Goods exports went up by just 6% in 2022–23. It has been widely argued that the China+1 strategy of large multinational companies should help drive up goods exports. On the other hand, services exports went up by around 27%. It is widely believed that services exports will emerge even stronger in the days to come. One line of business driving services exports is the data analytics sector through the operation of Global Capability Centres (GCCs) in India.
As Raghuram Rajan and Rohit Lamba recently wrote in the Times of India, “These are offices set up by large multinational firms that provide IT, research, and analytical support to the parent companies. India currently hosts 40% of the world’s GCCs [Global Capability Centres] and this number is expected to rise.”
So, the rise of the GCCs, like the rise of the IT sector before it, will create jobs only for skilled workers. Nonetheless, there is bound to be a huge multiplier effect on other support jobs, like it was in the case of the IT sector as well. The thing to observe here will be if this sector goes beyond the IT cities of Bengaluru, Chennai, Hyderabad, and Pune. If it does, it will help towards building a more equitable growth.
To conclude, there are a few major issues that stand out. First, a large section of the population is still struggling financially. Adequate data bear that out. The government is trying to help. But there is only so much it can do. There are really no solutions here. Everything that needs to be sorted cannot always be sorted. It is something that hopefully time will heal.
Second, there has been a marginal turnaround when it comes to investment in the economy, but the question is if this can be sustained without a more equitable growth in consumption. Take the case of the two-wheeler sector, an important part of the manufacturing sector. Sales peaked in 2018–19. Clearly, there is more than excess capacity in the sector. So, why should firms invest and expand?
Third, more people have gone back to agriculture over the last few years and that is not a good trend. As the economist Himanshu wrote in a March 2023 column in the Mint, “The absolute number of workers in agriculture declined by 33 million between 2004–05 and 2011–12. Almost a matching decline was observed between 2011–12 and 2017–18.”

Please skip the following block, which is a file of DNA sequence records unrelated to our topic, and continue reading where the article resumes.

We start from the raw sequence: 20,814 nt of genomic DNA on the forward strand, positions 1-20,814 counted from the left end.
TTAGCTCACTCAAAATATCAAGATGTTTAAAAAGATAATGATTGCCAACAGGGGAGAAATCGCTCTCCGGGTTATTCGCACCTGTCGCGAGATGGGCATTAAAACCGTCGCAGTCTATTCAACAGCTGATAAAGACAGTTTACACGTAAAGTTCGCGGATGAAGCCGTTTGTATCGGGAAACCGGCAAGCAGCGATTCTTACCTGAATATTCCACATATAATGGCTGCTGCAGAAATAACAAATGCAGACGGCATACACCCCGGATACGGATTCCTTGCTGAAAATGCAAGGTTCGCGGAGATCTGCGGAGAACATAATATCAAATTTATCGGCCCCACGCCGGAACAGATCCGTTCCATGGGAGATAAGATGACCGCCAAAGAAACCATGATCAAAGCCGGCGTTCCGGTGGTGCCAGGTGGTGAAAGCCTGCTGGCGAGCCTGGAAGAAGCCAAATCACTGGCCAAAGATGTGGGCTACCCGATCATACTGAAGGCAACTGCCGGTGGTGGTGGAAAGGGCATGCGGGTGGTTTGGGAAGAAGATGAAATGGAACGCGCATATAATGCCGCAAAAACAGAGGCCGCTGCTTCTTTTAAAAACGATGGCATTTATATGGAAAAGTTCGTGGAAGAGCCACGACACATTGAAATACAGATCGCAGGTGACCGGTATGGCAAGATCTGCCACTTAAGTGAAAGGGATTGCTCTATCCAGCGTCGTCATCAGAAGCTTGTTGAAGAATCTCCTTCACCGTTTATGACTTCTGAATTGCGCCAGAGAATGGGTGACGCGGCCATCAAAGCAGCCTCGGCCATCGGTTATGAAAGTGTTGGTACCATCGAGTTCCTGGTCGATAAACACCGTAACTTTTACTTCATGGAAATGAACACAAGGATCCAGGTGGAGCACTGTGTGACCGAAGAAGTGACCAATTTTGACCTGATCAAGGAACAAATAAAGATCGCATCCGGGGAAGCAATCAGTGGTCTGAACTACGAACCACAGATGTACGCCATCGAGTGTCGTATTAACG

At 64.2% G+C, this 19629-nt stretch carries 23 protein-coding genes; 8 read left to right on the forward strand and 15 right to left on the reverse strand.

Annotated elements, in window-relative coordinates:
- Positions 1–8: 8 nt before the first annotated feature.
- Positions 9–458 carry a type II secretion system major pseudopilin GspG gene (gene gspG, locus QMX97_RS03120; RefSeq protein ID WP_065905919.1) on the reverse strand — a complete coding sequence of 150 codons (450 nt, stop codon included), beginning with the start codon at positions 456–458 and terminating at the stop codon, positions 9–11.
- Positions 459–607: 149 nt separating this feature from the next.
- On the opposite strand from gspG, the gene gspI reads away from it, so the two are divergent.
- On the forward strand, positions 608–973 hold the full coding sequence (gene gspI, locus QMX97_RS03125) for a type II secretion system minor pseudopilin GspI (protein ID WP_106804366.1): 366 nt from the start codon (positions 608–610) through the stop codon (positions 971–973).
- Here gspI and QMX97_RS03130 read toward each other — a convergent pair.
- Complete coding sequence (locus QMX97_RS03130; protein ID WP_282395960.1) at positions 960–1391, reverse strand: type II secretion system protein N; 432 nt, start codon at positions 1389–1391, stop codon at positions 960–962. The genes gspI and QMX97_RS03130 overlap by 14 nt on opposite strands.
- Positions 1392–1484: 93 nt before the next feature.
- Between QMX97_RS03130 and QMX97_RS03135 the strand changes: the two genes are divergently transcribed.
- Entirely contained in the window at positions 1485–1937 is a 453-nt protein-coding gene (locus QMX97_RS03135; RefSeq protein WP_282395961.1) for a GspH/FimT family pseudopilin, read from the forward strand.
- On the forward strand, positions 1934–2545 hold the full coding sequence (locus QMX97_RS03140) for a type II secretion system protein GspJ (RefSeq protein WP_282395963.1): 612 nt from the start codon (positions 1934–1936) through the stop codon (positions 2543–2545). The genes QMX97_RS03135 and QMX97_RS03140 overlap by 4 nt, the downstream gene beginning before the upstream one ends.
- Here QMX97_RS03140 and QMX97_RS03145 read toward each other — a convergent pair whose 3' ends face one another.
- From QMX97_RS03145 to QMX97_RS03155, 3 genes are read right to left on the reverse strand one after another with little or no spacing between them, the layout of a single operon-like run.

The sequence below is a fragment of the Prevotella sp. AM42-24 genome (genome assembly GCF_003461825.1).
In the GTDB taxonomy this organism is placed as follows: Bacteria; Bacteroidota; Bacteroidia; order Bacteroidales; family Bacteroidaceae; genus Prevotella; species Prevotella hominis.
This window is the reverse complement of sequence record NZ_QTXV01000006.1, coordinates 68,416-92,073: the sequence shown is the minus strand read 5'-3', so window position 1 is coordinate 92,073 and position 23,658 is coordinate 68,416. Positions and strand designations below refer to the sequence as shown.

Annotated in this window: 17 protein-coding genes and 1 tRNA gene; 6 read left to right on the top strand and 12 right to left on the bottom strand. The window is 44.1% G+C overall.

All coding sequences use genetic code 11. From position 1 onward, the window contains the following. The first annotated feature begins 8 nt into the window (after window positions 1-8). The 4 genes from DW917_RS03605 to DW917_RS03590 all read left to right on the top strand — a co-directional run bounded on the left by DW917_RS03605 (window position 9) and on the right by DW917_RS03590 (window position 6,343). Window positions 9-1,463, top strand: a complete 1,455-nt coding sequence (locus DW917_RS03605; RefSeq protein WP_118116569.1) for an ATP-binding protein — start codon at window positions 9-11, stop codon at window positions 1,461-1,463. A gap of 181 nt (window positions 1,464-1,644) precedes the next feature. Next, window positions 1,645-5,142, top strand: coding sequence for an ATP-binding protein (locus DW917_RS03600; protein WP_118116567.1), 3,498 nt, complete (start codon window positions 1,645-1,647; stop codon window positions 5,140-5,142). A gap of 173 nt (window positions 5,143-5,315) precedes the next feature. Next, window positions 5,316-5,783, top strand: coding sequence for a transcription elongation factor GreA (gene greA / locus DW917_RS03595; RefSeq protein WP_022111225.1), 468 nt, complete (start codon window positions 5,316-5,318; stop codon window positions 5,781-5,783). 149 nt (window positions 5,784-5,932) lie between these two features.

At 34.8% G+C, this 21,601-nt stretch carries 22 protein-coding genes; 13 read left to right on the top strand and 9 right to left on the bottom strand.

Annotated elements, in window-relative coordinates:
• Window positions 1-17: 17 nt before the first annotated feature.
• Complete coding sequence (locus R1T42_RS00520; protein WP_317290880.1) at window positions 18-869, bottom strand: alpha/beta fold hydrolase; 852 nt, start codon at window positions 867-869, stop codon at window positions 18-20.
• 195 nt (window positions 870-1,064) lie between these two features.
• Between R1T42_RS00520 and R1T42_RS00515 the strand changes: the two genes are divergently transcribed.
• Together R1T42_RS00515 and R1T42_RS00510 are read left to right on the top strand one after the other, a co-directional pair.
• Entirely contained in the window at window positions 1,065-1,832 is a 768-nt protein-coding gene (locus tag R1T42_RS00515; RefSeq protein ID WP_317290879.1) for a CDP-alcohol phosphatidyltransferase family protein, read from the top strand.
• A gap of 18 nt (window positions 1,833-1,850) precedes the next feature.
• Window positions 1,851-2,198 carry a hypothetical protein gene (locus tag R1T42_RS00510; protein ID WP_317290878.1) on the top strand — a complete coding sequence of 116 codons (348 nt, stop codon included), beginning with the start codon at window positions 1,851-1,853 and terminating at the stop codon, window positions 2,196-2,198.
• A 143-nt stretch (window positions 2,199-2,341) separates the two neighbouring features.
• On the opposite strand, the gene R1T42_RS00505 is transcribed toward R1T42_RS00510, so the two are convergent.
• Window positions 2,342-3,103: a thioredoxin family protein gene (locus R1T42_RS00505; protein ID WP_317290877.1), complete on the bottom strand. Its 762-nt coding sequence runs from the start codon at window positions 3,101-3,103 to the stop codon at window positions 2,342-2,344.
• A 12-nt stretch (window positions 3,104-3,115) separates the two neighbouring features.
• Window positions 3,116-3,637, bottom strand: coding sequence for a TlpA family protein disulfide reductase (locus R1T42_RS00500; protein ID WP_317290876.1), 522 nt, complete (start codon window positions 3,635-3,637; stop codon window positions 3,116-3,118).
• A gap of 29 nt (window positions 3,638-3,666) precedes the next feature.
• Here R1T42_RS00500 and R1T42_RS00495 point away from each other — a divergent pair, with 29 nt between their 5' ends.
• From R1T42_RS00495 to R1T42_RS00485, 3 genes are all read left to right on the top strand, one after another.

Nonetheless, “the slowdown and pandemic reversed this process”, and “the agricultural sector witnessed a return of 36 million workers between 2017–18 and 2021–22”. This has led to a scenario where “the absolute count of workers in agriculture stood higher in 2021–22 than in 2011–12.”
There are not enough jobs for India’s youth. That is clear in the low labour force participation rate, whether we believe in the government’s data or the World Bank data or the Centre for Monitoring Indian Economy data.
This is perhaps an impact of the gradual destruction of the informal sector, which has always been a major job creator. A solution to this could be affordable real estate, where homes in cities are available at a price of less than Rs 25 lakh. The building of these homes will require labour, which will help people move away from farming. But for that to happen, many other structural reforms need to be worked on.
Fourth, micro, small and medium enterprises, which are usually major job creators, have been struggling for a while now. There are just too many rules, regulations, and laws that they need to follow, making many such businesses unviable.
Fifth, there are not enough jobs for India’s youth. That is clear in the low labour force participation rate, whether we believe in the government’s data or the World Bank data or the Centre for Monitoring Indian Economy data. The figures may vary but the overall story is similar.
Sixth, the RBI’s economic growth forecast for 2023–24 is at 6.5%. RBI governor Shaktikanta Das even reiterated that he was confident that India would grow by 6.5% during 2023–24. This despite the World Bank cutting India’s growth forecast to 6.3% from 6.6% earlier, and the International Monetary Fund cutting India’s growth forecast to 5.9% from 6.1% earlier.
.Talking heads [...] appear in the media and paint just one side of the picture simply because they are incentivised to do so.
Economic growth might come in at 5.9% or 6.3% or 6.5%, but that will not change the larger point that a considerable part of the Indian economy continues to struggle. This leads us to the question: Where is such gung-ho optimism about the Indian economy coming from when substantial parts of it continue to struggle?
The answer might perhaps lie in the fact that there are largely three kinds of economists going around. One kind work for large corporates and stock brokerages. The second kind work for think tanks. Then there are those who are associated with the government, both directly as well as indirectly. These are the talking heads who appear in the media and paint just one side of the picture simply because they are incentivised to do so. The trouble is that the data do not bear them out and most of this data, unlike the GDP calculation, is not a theoretical construct. That is the long and the short of it.
Vivek Kaul is a Mumbai-based writer who explains economics, investments, and finance in a simple, lucid, and jargon-free way.